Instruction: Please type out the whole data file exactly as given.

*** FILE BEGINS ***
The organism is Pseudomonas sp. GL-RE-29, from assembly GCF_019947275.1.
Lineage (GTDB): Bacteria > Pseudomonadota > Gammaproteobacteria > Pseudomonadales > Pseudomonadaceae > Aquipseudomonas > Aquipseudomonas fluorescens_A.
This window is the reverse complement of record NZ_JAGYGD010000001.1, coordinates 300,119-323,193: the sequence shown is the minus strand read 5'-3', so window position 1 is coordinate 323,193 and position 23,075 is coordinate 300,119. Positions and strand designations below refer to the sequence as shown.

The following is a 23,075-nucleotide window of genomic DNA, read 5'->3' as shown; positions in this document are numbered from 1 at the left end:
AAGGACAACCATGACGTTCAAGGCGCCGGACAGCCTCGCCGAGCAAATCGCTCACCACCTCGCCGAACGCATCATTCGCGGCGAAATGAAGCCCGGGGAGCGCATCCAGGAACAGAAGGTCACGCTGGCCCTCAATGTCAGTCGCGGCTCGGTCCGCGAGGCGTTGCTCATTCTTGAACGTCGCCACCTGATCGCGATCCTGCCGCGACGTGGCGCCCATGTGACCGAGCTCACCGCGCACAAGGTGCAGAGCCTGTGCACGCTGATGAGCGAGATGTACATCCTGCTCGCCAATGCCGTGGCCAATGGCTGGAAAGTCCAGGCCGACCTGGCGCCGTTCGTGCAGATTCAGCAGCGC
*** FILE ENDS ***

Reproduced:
The organism is Pseudomonas sp. GL-RE-29, from assembly GCF_019947275.1.
Lineage (GTDB): Bacteria > Pseudomonadota > Gammaproteobacteria > Pseudomonadales > Pseudomonadaceae > Aquipseudomonas > Aquipseudomonas fluorescens_A.
This window is the reverse complement of record NZ_JAGYGD010000001.1, coordinates 300,119-323,193: the sequence shown is the minus strand read 5'-3', so window position 1 is coordinate 323,193 and position 23,075 is coordinate 300,119. Positions and strand designations below refer to the sequence as shown.

The following is a 23,075-nucleotide window of genomic DNA, read 5'->3' as shown; positions in this document are numbered from 1 at the left end:
AAGGACAACCATGACGTTCAAGGCGCCGGACAGCCTCGCCGAGCAAATCGCTCACCACCTCGCCGAACGCATCATTCGCGGCGAAATGAAGCCCGGGGAGCGCATCCAGGAACAGAAGGTCACGCTGGCCCTCAATGTCAGTCGCGGCTCGGTCCGCGAGGCGTTGCTCATTCTTGAACGTCGCCACCTGATCGCGATCCTGCCGCGACGTGGCGCCCATGTGACCGAGCTCACCGCGCACAAGGTGCAGAGCCTGTGCACGCTGATGAGCGAGATGTACATCCTGCTCGCCAATGCCGTGGCCAATGGCTGGAAAGTCCAGGCCGACCTGGCGCCGTTCGTGCAGATTCAGCAGCGC